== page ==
Five-Time Olympian Col. Willie Davenport Remembered
By Master Sgt. Bob Haskell
Special to American Forces Press Service
ARLINGTON, Va., June 20, 2002 Army National Guard Col. Willie Davenport believed until the day he died that determined and promising young athletes should have the same chances he had to fulfill their Olympic dreams.
That was how friends and colleagues remembered the five- time Olympian and 1968 gold medalist June 19, the day after his death from a reported heart attack shocked the National Guard family, Army sports officials and the U.S. Olympic community.
The Associated Press reported Davenport, 59, collapsed June 17 at O'Hare International Airport and was pronounced dead at the Resurrection Medical Center in Chicago. He had been returning to his Northern Virginia home from a National Guard adjutants general conference in Boise, Idaho. Funeral arrangements are pending.
Davenport had been chief of the National Guard Bureau's Office of Sports Management since September 1999, and he was planning to retire before his 60th birthday next June. He had coached the All-Army men's and women's track teams to an unprecedented four undefeated seasons from 1993-96.
Davenport, whose own Olympic career spanned a remarkable 16 years, was responsible for getting the National Guard's sports program validated by the Army so that it could be funded with $4 million for four years beginning in 2003, said Chief Warrant Officer Dennis Loy.
That funding has been increased to $8 million for five years beginning in 2004, added Loy, who worked with Davenport for two and a half years.
"This program would not have gotten off the ground had it not been for Willie Davenport," he said. He explained that 3,000 National Guard athletes are participating in biathlon and bobsledding, marathon racing, parachuting, and marksmanship programs sponsored by the National Guard Bureau.
Utah Army Guard soldier Jill Bakken won a gold medal in women's bobsledding and Mike Kohn from Virginia and Dan Steele from Oregon won bronze medals in men's bobsledding during the Salt Lake City Winter Olympics in February. Five of the eight members of the U.S. men's and women's biathlon teams were in the Army Guard.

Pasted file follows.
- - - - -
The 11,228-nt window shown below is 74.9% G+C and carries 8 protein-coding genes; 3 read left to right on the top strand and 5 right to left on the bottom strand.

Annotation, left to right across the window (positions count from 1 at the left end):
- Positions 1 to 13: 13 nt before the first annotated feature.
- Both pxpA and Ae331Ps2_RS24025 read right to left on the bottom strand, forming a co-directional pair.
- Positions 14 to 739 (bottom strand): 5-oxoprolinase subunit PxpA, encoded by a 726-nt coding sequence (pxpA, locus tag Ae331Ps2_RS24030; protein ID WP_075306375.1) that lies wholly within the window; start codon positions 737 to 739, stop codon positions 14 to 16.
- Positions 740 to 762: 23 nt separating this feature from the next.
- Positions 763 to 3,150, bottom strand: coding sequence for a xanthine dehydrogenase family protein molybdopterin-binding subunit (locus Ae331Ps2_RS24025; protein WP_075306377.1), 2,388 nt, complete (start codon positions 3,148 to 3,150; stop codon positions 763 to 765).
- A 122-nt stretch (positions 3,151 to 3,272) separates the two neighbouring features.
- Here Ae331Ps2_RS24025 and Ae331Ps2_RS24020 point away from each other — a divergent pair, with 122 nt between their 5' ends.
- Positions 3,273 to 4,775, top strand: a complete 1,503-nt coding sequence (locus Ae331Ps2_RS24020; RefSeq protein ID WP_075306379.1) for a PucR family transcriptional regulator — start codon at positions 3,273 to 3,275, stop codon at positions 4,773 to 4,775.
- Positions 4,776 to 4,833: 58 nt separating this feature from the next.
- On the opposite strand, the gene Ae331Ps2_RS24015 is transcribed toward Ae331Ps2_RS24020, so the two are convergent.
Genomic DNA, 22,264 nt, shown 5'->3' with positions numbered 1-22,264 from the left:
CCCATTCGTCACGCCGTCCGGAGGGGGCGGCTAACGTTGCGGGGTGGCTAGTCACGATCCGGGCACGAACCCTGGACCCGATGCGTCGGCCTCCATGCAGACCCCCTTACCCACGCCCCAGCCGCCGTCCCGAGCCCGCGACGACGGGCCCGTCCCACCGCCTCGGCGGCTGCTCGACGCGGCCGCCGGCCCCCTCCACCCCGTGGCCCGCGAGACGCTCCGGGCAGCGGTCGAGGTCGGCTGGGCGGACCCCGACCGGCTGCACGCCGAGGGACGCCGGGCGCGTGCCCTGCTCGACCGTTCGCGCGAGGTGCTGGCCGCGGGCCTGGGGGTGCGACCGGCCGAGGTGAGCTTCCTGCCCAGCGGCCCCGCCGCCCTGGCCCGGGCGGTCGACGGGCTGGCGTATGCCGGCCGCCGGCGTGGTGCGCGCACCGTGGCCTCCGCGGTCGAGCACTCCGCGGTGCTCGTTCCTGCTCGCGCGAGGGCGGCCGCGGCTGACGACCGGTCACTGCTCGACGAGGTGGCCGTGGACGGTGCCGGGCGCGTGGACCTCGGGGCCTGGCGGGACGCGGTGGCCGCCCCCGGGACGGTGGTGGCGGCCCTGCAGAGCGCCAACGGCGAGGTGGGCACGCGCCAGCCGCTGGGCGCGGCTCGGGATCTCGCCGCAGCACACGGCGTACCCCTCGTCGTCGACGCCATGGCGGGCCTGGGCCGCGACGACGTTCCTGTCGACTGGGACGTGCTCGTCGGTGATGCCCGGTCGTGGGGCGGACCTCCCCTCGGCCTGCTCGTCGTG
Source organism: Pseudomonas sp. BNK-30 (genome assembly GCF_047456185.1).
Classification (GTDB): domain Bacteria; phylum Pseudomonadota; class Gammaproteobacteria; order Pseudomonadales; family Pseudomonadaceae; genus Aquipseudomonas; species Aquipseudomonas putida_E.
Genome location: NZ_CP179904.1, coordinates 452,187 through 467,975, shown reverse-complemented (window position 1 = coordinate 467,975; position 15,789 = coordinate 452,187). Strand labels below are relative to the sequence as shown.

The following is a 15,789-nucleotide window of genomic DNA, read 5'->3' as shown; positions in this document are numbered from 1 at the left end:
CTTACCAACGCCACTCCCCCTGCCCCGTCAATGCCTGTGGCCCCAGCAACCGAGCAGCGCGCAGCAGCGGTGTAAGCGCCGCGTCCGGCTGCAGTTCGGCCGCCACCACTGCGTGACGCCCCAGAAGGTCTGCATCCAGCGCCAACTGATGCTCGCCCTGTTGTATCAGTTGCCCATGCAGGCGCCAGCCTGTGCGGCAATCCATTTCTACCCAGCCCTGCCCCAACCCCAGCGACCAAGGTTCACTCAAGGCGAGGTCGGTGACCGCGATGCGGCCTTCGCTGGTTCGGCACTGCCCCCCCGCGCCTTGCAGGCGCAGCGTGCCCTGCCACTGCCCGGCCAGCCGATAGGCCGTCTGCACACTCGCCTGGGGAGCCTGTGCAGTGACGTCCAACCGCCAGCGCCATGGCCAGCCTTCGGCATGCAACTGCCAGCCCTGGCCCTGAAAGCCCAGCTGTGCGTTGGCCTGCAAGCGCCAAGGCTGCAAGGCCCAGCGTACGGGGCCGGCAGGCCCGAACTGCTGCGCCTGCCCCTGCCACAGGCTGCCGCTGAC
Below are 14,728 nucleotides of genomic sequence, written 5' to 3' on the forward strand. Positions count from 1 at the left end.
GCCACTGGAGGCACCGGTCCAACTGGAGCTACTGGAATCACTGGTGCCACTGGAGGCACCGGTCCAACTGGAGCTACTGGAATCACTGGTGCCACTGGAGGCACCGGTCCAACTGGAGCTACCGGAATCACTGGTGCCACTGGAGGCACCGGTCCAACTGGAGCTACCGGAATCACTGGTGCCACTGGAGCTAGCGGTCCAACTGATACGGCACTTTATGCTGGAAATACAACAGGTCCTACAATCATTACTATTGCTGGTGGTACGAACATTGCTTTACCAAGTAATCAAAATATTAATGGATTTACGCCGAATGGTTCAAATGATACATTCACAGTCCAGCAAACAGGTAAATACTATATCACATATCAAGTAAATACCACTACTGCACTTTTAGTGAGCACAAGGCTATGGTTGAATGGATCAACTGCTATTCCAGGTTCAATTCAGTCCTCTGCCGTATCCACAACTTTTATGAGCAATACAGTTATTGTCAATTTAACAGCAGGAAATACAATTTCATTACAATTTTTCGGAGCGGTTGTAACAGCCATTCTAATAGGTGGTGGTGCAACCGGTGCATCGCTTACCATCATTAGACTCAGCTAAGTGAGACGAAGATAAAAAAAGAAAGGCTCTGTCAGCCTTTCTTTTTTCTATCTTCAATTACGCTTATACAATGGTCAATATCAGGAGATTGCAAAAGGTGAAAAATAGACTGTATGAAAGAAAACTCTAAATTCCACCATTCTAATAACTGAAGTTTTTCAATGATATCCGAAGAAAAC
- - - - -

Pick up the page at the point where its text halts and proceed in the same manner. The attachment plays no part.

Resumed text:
All but two of the guardsmen were part of the Army's World Class Athlete Program, but their success convinced Davenport that National Guard athletes could hold their own in international arenas just as he had done when he was younger.
He was, for example, one of just eight Americans to compete in both the Summer and Winter Olympics.
Born in Troy, Ala., he was the oldest in a family of seven children, and he became a state high school hurdling champion in Ohio before joining the Army in 1962 and making the Army track team.
Davenport made the 1964 U.S. Olympic team for the Tokyo Games where he advanced to the semifinals in the high hurdles. Leaving the Army to study physical education at Southern University A&M in Baton Rouge, La., he made the U.S. team for the 1968 Mexico Games and won his gold medal in the 110-meter hurdles.
The man nicknamed "Breeze" finished fourth during the 1972 Summer Games in Munich. He took the bronze medal during the Montreal Games in 1976, when he was 33 and after he had recovered from a severe knee injury.
He became one of two African Americans to first make the U.S. bobsled team for the 1980 Games in Lake Placid, N.Y. Davenport's four-man team finished 12th in his fifth and final Olympics.
Davenport was honored as one of this country's 100 Golden Olympians before the 1996 Centennial Olympics in Atlanta. He was a vice president of the U.S. Olympic Alumni Association when he died.
"Competing in five Olympics was phenomenal," said Paulette Freese, manager of the Army's World Class Athlete Program since 1994. "And he didn't just show up. He brought back the medals. He was a winner."
Davenport never forgot his roots, she added. "He gave the Army credit for his medals and for much of the success he achieved in his life.
"Colonel Davenport was always a strong advocate for Army sports, not just for the National Guard soldiers but for all Army athletes," she continued. "He never gave up the battle when it came to fighting for the rights and for funding for the soldiers.
"He really relished working with young people and helping them along," Loy said. "He understood how the Army's sports program worked. We patterned our National Guard Bureau office after the Army's program."
Davenport received a direct commission after joining the Louisiana Army Guard in 1981. He was a National Guard community relations officer for nearly five years, and he commanded the Oregon Army Guard's 741st Corps Support Battalion for 19 months until September 1998.
The fast tracks where athletes run in the summer and slide in bobsleds during the winter were important to him, but so were the young athletes. Just one indication of Davenport's commitment to America's youth, Loy said, was an annual celebrity golf tournament he held in Oregon. The proceeds provided college scholarships for young women, he noted.
Davenport is survived by a daughter, Tanya Davenport Morris of Monroe, La., and two sons, Willie Davenport Stewart Jr. of Youngstown, Ohio, and Mark Davenport of Baton Rouge, La. He was engaged to Barbara Henry of Louisiana.
(Master Sgt. Bob Haskell is assigned to National Guard Bureau headquarters in Arlington, Va.)